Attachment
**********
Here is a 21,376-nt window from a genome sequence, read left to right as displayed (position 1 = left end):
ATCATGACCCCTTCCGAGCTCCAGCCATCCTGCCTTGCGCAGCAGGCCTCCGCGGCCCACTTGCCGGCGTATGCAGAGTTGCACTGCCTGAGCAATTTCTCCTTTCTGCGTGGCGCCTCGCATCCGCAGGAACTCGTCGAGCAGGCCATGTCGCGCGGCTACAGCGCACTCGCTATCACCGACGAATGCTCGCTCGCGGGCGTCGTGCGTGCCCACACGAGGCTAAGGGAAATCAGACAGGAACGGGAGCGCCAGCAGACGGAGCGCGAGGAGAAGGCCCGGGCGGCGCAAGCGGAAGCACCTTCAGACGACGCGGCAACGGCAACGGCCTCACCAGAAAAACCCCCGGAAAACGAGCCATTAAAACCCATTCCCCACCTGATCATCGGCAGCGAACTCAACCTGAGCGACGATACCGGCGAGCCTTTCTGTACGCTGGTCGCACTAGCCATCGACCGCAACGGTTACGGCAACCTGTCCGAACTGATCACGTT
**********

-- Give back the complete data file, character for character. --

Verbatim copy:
Here is a 21,376-nt window from a genome sequence, read left to right as displayed (position 1 = left end):
ATCATGACCCCTTCCGAGCTCCAGCCATCCTGCCTTGCGCAGCAGGCCTCCGCGGCCCACTTGCCGGCGTATGCAGAGTTGCACTGCCTGAGCAATTTCTCCTTTCTGCGTGGCGCCTCGCATCCGCAGGAACTCGTCGAGCAGGCCATGTCGCGCGGCTACAGCGCACTCGCTATCACCGACGAATGCTCGCTCGCGGGCGTCGTGCGTGCCCACACGAGGCTAAGGGAAATCAGACAGGAACGGGAGCGCCAGCAGACGGAGCGCGAGGAGAAGGCCCGGGCGGCGCAAGCGGAAGCACCTTCAGACGACGCGGCAACGGCAACGGCCTCACCAGAAAAACCCCCGGAAAACGAGCCATTAAAACCCATTCCCCACCTGATCATCGGCAGCGAACTCAACCTGAGCGACGATACCGGCGAGCCTTTCTGTACGCTGGTCGCACTAGCCATCGACCGCAACGGTTACGGCAACCTGTCCGAACTGATCACGTT